LAWRENCE, KS - DECEMBER 03:  Frank Mason III #0 of the Kansas Jayhawks is reacts after making a basket during the game against the Stanford Cardinal at Allen Fieldhouse on December 3, 2016 in Lawrence, Kansas.  (Photo by Jamie Squire/Getty Images)
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1. Frank Mason III, Kansas: The latest impressive performance from Mason came against Stanford, as he finished with 20 points, five assists and four boards in a 15-point win over the Cardinal. He’s the engine that makes that team go, averaging 19.6 points, 5.4 assists and 4.5 boards while shooting 56.1 percent from the floor and 48.4 percent from three, and he’s still the proud owner of the biggest shot of the season. Is anyone else fired up for when the Jayhawks head to Rupp Arena to take on Kentucky in January?

2. Josh Hart, Villanova: Last Tuesday, we talked about how Hart has improved his three-point shooting and has added the ability to operate in ball-screens to his offensive repertoire this season. Then he went out posted a triple-double in a win over Saint Joseph’s while averaging 9.5 assists in two games. Prior to last week, Hart had never averaged more than 1.9 assists in any season in college.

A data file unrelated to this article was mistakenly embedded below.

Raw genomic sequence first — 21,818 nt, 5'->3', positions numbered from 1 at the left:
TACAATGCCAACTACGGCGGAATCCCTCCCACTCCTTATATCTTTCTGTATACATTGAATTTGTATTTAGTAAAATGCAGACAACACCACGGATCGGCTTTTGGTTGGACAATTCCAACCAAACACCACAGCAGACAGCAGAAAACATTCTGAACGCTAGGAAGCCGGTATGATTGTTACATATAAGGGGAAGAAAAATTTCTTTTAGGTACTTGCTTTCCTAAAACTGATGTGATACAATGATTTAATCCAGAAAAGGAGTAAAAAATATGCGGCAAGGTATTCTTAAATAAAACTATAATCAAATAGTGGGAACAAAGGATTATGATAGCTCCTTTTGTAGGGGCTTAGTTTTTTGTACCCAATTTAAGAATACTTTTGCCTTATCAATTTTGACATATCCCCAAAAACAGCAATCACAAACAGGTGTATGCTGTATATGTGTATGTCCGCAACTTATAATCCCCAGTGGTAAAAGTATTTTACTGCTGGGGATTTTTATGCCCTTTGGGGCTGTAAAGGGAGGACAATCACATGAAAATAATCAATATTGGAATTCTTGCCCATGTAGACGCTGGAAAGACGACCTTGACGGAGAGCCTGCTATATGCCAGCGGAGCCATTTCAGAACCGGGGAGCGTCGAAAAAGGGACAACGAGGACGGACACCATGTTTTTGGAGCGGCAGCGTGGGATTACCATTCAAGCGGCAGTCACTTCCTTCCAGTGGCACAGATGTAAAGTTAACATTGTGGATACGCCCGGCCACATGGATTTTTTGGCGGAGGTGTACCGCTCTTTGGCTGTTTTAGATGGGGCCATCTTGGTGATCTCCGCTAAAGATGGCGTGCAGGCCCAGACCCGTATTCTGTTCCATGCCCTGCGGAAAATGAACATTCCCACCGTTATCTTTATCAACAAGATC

3. Lonzo Ball, UCLA: The value that Ball brings to this UCLA team goes well-beyond the numbers that he’s putting up, and his numbers are already quite impressive. He’s averaging 14.3 points, 5.0 boards, 1.3 blocks and 1.0 steals on the season, but it’s the nation’s-best 9.3 assists that he’s averaging that makes the difference. He, quite simply, makes everyone on the court around him better. It’s a cliché that’s used with point guards too often, but no one fits that mold better than Ball.

We saw it on Saturday against Kentucky. Ball struggled early in that game, committing five turnovers in the first 10 minutes as the Bruins dug themselves a 23-14 hole. When he finally turned it on, UCLA torched Kentucky’s defense, which is one of the best in all of college basketball. His unselfishness has permeated that roster. Watching the Bruins move the ball against a set defense is a thing of beauty. Draft Express posted a terrific breakdown of just what makes Ball’s passing so difficult to deal with last week.